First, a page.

I share the not-so-fun stuff about being a widow mostly because I’ve been told not to talk about it by so many people. I’ve been told to only share positive things, uplifting things, inspirational things, and things that demonstrate how strong I am.
These folks want me to exclusively share those things because it makes them feel better and more comfortable.
When I was first widowed, I googled frantically. Not only had my husband died, but my only source of unconditional love had died, my only family had died, and my support system died. George was my very best friend who filled just about all of my needs.
I googled because I hoped I wasn’t the only young, weird, lonely widow who didn’t find comfort in hearing about “God’s plan” or “how I needed to be strong and care for the other grieving people around me” (because I had “only been with him for six years” and I was “so young and would get married again soon.”)
Thankfully, other widows had been brave enough to share their stories and I found comfort in the fact that they didn’t use bologna platitudes.
I found Michelle Miller’s book, “Vodka Soup for the Widowed Soul: Stories of Grief, Alcohol, Infidelity, Cursing and Hope.” I found The Hot Young Widows Club. I found Anjali Pinto’s articles, “When I Became a Widow at 27, I Used Sex to Survive My Heartbreak” and “I was judged for having sex after my husband died. I think he would have understood.”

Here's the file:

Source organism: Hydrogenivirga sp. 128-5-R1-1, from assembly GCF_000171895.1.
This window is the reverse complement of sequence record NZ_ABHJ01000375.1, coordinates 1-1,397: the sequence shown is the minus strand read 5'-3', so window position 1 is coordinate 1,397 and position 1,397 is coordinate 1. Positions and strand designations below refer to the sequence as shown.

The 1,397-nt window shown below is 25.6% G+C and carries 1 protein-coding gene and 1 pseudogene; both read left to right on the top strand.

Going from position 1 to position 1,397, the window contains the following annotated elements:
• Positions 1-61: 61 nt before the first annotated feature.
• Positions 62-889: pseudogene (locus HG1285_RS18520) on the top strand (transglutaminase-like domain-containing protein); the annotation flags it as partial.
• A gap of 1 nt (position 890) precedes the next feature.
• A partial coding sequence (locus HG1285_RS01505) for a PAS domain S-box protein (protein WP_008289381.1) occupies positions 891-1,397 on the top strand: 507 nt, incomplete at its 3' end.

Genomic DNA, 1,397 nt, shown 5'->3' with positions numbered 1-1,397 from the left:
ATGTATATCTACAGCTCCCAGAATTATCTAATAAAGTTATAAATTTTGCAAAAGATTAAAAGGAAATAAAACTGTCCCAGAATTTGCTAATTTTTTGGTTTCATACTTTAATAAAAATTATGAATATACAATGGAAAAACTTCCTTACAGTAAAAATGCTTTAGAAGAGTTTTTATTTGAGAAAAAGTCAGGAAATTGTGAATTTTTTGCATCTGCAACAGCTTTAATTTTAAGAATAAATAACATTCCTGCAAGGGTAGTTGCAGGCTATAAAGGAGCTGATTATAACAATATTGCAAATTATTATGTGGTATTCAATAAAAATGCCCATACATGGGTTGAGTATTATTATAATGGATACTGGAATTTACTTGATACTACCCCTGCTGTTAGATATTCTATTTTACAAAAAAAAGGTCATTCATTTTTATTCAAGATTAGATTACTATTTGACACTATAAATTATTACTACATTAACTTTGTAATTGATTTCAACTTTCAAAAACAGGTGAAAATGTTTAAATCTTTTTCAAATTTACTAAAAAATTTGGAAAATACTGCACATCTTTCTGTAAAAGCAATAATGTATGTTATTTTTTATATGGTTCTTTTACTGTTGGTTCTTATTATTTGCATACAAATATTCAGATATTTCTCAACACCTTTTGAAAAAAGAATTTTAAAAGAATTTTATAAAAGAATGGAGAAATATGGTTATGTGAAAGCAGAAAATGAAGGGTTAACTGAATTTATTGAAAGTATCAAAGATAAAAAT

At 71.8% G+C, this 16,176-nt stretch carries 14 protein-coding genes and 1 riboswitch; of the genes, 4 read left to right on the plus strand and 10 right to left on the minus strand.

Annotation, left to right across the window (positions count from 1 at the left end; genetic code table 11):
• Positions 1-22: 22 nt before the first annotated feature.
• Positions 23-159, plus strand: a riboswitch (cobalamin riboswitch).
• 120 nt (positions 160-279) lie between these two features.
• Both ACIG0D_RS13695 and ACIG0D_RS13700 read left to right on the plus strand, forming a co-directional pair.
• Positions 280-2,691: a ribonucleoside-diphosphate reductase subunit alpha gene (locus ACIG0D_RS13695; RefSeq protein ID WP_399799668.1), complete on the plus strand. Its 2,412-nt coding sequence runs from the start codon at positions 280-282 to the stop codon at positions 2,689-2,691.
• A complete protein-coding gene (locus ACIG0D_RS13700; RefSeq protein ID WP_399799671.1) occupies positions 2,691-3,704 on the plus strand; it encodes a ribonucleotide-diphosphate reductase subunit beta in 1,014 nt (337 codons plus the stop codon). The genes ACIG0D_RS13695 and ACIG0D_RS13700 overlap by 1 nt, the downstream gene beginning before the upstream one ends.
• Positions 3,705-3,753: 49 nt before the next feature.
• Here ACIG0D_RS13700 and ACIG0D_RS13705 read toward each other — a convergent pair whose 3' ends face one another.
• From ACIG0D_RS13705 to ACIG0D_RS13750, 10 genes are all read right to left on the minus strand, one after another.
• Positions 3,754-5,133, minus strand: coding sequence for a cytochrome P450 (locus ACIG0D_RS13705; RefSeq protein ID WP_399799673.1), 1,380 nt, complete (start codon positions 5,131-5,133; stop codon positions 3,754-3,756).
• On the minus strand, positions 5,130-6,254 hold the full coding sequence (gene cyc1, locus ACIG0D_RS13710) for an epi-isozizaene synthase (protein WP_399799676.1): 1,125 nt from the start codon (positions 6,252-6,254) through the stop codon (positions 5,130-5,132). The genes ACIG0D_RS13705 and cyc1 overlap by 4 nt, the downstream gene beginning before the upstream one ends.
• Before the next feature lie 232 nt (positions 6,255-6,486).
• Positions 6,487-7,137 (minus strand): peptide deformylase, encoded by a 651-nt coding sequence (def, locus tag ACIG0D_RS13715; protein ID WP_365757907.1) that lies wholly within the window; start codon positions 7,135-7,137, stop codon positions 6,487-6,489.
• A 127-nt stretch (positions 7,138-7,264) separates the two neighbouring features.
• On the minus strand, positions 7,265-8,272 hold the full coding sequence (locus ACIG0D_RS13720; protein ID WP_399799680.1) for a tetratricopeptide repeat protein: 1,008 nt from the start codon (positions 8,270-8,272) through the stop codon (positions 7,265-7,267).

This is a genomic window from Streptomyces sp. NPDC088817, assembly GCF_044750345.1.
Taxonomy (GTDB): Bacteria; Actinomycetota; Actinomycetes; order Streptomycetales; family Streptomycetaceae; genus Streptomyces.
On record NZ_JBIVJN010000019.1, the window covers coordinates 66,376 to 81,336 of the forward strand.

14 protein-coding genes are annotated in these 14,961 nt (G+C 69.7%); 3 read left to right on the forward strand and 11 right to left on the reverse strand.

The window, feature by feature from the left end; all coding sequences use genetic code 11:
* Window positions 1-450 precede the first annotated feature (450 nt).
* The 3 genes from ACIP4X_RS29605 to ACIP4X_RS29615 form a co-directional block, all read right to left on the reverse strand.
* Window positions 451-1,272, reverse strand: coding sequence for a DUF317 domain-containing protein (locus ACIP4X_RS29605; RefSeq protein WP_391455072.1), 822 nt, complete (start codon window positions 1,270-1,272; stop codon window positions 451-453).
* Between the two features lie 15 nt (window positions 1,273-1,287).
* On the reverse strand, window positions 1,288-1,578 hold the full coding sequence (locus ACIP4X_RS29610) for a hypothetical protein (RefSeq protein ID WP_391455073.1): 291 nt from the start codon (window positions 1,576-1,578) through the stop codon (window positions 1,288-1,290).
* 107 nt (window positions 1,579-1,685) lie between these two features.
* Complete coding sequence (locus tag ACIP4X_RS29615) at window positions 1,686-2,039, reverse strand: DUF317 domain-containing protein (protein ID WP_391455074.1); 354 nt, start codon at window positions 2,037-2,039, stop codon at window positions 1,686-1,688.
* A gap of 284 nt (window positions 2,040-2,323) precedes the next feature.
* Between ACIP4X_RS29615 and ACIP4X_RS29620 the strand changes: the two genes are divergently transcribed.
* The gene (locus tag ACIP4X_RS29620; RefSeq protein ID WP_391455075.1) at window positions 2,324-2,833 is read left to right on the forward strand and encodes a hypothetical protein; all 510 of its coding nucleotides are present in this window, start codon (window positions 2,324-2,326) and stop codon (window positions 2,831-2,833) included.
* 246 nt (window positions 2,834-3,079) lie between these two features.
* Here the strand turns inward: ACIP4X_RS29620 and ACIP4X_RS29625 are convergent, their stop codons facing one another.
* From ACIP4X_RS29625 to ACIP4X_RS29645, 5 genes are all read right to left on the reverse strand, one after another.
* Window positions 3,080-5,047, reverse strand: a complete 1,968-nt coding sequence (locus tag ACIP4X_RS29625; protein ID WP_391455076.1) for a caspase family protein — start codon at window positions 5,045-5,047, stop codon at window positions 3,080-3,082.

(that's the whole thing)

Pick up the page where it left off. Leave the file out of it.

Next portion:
If these women hadn’t been brave enough to share their realities and make me feel less “wrong” about who I am as a person (the person my husband fiercely loved, I might add), I don’t think I would have survived.
The fact of the matter is that my reality isn’t comfortable. I get it. But here’s the thing- my same uncomfortable reality could quickly become anyone’s reality in the U.S today because of covid.
That’s why I’m sharing about how hard it is to be hospitalized for the third time in a month with chronic health issues. I’m in one of the same hospitals that my terminally ill husband with a heart condition stayed in. But now I’m the one with an EKG and oxygen monitor. And I had nightmares last night about all of the things I could have done to save him ( I watched him die again and again until I finally gave up on sleep at 4:00 am).
Because of covid, there’s nobody to hug and there’s no hand to hold while I’m in here (or at home, for that matter). So once again, I turn to comedy. I force myself to laugh by watching gut busting stand-up routines, shows, movies, and YouTube videos. I write endless routines and sketches for the various clients and projects I’m a part of.
I also share.
I share partially because I’m hoping to connect with others who feel this way and partially because I don’t want anyone else who’s already hurting to feel any shame by doing what they have to in order to survive.
What makes you laugh so hard your side hurts? Like, what makes you straight up guffaw? Let me know in the comments below!